British Airways has lost an appeal aimed at halting planned strike action by its pilots.
The British Airline Pilots’ Association (Balpa) voted in favour of industrial action on 22 July, after three days of negotiations failed to resolve the dispute.
BA-owner IAG sought an injunction to prevent the strike in the High Court, but it was overturned.
The airline then appealed and the Court of Appeal ruled on Wednesday.
This opens the way for the pilots to name dates for a potential strike, which would likely fall in August – one of the busiest months for holidays.
However, Balpa has not announced any strike dates today. The union says it is required by law to provide BA with 14 days’ notice of any proposed strike action.
British Airways said it was “disappointed” that Balpa had “chosen to threaten the holidays of thousands” of customers.
Tom Burridge, BBC transport correspondent
If you have a flight booked with British Airways in the coming weeks then you will naturally be concerned. But as things stand you don’t need to panic because the pilots union Balpa has not set a date for a strike.
By law the union has to give BA at least two weeks’ notice and they can call a strike any time between now and January. After this latest court victory for the pilots, logic dictates that the airline will have to offer some kind of compromise in order to avert a strike.
On a single day in the summer BA flies around 145,000 passengers. A strike would cause significant damage to the reputation and finances of British Airways and its parent group IAG. But BA will be preparing for all eventualities.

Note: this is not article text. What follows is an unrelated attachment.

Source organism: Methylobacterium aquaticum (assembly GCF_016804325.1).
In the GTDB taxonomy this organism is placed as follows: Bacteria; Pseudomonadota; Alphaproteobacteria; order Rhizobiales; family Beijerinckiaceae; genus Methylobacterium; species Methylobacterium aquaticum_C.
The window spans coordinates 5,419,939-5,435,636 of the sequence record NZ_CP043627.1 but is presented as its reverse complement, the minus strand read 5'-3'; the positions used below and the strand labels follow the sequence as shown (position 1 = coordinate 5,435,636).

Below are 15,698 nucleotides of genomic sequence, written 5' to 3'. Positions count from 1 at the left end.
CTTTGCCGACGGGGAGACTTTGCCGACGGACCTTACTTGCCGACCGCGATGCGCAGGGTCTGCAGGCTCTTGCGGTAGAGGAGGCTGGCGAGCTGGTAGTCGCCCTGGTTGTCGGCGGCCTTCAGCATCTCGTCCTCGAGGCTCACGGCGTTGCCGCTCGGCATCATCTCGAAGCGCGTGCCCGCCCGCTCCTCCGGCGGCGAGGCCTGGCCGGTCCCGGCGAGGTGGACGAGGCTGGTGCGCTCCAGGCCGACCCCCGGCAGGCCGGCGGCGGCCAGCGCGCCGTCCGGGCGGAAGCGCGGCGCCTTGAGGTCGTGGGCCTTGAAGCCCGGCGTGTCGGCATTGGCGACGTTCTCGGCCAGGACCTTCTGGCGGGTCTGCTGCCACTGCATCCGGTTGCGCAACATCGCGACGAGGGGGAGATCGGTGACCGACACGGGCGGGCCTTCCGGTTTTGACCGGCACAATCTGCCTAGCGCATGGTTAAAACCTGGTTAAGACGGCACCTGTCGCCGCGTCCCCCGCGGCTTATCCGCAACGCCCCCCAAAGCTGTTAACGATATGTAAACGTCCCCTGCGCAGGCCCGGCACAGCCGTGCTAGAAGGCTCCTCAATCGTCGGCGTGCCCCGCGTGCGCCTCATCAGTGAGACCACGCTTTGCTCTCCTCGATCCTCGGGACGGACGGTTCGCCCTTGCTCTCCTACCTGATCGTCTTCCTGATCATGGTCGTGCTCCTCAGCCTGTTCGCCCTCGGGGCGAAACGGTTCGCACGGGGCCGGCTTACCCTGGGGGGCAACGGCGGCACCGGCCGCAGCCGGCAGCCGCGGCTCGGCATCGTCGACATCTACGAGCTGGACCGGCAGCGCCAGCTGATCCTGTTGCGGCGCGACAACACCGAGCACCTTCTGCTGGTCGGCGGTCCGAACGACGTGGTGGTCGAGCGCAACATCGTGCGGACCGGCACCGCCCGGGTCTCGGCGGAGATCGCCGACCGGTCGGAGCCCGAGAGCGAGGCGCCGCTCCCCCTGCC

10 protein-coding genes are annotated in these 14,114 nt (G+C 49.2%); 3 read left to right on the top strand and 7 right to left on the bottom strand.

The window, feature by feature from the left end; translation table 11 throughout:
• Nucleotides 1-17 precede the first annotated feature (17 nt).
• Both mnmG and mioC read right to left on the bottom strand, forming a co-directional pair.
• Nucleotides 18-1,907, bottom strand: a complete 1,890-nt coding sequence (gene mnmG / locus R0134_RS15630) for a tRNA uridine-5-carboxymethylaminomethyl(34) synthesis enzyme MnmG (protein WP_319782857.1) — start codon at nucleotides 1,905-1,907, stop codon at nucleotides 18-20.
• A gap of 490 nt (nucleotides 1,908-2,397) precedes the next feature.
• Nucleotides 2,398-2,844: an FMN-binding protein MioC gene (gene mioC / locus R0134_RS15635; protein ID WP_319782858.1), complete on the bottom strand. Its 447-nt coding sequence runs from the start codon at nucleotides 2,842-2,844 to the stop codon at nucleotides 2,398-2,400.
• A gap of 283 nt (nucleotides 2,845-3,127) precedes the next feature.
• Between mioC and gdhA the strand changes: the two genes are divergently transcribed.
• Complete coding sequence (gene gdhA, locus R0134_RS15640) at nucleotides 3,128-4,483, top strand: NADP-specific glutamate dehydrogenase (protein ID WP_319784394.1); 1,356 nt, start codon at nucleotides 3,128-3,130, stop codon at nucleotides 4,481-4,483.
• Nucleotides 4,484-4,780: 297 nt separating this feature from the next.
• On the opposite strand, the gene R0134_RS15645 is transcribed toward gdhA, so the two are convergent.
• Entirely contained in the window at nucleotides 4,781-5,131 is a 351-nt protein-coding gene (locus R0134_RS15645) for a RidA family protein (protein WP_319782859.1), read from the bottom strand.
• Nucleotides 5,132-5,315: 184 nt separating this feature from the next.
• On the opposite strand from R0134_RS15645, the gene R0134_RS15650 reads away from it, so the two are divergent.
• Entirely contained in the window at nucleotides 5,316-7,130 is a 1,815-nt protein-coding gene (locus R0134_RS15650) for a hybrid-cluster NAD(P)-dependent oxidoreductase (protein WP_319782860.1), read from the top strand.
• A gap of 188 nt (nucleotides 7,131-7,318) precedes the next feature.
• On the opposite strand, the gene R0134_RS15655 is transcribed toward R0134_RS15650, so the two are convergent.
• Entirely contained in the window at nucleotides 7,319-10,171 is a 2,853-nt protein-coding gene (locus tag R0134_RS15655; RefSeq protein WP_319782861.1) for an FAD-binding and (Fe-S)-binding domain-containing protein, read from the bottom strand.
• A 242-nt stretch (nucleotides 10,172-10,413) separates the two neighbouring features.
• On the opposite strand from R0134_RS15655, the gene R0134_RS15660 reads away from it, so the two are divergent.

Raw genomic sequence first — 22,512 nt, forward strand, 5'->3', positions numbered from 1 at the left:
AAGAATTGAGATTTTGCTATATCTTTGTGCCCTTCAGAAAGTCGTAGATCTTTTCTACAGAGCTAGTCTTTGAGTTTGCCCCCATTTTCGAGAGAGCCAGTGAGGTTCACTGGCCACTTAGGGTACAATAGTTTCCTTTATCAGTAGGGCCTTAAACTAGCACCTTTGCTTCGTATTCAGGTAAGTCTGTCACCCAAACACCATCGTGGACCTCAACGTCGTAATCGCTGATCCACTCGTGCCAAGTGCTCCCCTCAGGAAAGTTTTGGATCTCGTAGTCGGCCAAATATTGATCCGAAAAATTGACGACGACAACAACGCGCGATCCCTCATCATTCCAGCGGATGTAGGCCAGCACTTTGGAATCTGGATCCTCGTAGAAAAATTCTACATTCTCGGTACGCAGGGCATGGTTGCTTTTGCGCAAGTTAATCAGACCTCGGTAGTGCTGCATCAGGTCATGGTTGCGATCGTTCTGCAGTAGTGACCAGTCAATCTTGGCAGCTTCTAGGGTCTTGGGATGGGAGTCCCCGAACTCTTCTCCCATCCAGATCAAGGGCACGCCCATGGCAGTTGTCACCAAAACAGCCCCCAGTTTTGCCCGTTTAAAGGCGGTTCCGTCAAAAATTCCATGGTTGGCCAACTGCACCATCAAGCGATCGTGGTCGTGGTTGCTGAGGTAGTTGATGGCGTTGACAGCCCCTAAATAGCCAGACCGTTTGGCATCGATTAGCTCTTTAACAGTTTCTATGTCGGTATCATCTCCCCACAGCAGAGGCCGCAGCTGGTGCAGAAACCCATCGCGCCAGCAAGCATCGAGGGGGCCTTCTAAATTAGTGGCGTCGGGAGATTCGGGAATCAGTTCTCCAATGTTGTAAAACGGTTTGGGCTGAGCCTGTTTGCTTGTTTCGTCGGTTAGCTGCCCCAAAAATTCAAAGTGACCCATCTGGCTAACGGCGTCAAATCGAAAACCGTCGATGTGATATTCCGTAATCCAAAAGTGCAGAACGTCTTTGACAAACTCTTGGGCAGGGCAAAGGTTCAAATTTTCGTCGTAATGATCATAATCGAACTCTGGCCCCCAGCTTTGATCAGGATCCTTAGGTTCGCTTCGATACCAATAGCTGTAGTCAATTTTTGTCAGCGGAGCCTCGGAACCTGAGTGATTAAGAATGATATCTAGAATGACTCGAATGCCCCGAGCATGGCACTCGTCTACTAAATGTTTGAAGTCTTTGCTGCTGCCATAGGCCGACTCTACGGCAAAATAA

Balpa teamed up with other unions Unite and GMB to submit a joint pay claim in November.
Then in July, BA offered pilots a pay increase worth 11.5% over three years, which was accepted by Unite and GMB but rejected by Balpa.
BA says the offer is “fair”, but Balpa argues its members deserve better as the airline has been making healthy profits.
After the latest court ruling, Balpa general secretary Brian Strutton said: “The Court of Appeal has today rightly dismissed BA’s attempt to injunct this industrial action on a technicality.
“BA’s attempt to defeat the democratic view of their pilots in court, rather than deal with us across the negotiating table, has sadly wasted huge amounts of time and money that could have been put into finding a peaceful resolution. Now the window for negotiation and compromise is closing fast.”
In 2018, BA-owner IAG reported a pre-tax profit of €3bn (£2.8bn), up almost 9.8% on the previous year, and declared a special dividend of €700m.
British Airways contributed £1.96bn to that, up 8.7% from 2017’s figures.
Ahead of possible strikes, the airline advised customers to review their contact details on its website or contact their travel agent.
It added it would “pursue every avenue” to find a solution to the dispute.